Is there special message or special wishes you would like to address to the editor of D’life or our readers in Germany? What can a D’life reader do if he or she wants to be active in the project?

Over my years in Africa working with Mercy Ships, I have seen over and over again how important it is for all of us to work together. The partnership between organizations like Dürr Dental and Mercy Ships is essential to see help come to some of the poorest people in our world today. These partnerships really do make a difference. I have see this with my own eyes for the past 27 years. I am very grateful for the generosity of Dürr Dental, and also for the interest in helping Africa by the employees of this great company.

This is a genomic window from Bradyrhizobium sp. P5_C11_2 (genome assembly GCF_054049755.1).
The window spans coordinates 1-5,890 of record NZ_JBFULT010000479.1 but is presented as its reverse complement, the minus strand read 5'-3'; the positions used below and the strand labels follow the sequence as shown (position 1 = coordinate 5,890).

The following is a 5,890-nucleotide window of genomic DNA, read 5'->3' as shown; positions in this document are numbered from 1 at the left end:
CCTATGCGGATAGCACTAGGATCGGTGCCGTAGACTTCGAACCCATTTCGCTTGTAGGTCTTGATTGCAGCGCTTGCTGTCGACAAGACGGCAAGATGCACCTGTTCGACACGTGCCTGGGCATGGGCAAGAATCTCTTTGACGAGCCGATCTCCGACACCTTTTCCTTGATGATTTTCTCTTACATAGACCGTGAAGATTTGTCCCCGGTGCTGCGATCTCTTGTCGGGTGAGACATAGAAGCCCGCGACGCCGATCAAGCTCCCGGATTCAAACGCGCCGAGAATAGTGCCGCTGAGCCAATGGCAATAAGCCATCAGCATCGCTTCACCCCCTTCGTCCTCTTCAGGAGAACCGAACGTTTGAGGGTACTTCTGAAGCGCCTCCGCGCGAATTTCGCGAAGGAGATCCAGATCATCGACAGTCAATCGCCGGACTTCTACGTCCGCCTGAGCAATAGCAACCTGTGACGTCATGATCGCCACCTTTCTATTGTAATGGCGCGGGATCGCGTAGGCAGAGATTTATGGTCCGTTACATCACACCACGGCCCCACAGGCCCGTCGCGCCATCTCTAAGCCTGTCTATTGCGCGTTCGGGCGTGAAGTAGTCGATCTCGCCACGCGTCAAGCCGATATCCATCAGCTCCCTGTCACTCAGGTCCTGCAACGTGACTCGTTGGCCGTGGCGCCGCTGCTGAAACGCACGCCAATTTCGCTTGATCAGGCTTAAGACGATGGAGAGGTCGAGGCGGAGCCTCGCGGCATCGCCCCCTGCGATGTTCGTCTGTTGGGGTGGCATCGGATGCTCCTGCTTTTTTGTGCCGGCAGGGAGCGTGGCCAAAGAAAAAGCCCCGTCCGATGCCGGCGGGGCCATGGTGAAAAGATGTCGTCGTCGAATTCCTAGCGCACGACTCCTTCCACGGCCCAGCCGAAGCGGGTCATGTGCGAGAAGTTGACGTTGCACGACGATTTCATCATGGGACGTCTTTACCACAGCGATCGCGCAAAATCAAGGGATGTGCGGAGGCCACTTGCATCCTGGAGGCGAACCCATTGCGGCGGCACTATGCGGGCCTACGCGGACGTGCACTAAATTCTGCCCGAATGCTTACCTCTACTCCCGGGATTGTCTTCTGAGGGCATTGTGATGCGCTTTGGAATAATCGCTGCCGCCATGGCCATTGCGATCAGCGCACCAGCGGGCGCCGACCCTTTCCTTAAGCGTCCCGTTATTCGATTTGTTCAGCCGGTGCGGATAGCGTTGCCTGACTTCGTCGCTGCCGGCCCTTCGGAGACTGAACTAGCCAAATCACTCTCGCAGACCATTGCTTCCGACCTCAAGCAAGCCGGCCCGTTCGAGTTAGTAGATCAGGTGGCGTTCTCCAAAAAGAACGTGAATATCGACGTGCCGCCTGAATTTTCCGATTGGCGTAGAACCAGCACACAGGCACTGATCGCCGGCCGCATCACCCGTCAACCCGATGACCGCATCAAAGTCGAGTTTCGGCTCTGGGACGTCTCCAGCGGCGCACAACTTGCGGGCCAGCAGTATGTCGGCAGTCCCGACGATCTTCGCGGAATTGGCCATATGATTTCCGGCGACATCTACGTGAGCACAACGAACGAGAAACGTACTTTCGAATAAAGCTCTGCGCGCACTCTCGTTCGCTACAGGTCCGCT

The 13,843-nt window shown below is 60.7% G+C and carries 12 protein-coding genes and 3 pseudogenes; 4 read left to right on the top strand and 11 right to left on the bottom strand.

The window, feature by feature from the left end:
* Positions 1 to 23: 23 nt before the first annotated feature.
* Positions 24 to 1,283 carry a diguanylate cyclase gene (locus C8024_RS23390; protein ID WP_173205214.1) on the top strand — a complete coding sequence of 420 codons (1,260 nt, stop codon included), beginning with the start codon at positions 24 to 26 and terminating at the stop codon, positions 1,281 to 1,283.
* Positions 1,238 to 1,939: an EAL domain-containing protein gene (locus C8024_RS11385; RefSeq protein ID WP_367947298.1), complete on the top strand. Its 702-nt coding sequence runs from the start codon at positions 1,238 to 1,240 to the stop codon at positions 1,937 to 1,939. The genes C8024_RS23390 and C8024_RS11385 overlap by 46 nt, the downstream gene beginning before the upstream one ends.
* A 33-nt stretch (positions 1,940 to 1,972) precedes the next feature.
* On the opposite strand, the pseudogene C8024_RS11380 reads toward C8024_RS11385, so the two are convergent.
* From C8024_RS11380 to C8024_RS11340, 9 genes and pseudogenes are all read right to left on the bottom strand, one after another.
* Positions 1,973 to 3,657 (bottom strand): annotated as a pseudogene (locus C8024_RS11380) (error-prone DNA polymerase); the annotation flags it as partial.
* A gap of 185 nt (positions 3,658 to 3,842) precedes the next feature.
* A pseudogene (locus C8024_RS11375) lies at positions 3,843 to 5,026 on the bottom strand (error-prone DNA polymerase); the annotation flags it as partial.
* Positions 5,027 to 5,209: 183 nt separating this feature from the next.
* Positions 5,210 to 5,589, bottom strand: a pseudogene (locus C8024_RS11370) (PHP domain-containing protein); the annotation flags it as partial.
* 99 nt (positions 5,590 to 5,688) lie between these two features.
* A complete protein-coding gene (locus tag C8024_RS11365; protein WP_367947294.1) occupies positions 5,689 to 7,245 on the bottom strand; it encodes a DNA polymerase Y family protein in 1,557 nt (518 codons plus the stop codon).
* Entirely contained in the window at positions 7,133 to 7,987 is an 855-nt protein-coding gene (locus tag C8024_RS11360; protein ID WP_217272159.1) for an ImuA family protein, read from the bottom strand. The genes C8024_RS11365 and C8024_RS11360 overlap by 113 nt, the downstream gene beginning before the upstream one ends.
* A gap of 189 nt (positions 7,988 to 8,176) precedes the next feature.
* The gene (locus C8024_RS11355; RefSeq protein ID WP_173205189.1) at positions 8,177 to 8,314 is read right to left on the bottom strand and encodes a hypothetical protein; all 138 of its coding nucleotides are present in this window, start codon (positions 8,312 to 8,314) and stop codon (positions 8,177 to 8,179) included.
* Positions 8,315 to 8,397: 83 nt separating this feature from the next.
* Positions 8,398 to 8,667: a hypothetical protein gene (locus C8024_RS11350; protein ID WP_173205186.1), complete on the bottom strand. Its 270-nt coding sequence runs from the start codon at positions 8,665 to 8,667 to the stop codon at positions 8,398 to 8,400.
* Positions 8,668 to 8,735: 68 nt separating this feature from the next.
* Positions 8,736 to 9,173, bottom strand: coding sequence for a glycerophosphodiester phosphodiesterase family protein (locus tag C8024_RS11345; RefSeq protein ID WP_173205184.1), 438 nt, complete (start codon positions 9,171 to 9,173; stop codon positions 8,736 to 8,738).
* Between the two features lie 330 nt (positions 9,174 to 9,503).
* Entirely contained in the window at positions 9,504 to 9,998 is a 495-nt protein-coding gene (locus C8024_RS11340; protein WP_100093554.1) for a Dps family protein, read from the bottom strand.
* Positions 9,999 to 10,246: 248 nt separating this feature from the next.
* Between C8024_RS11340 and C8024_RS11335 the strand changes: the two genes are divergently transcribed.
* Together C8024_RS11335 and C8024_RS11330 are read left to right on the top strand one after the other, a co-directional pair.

If people would like to volunteer with Mercy Ships, the Mercy Ships website (» www.mercyships.org) will guide you to the local Mercy Ships office, where questions can be asked, and the process of coming to the ship begun.

Thank you for the interview, Dr. Parker!

* World Health Organization Study on global effects of illness, 2002

Published by: rf/tk 04/14
Africa Mercy: More than a ship

Africa Mercy: More than a ship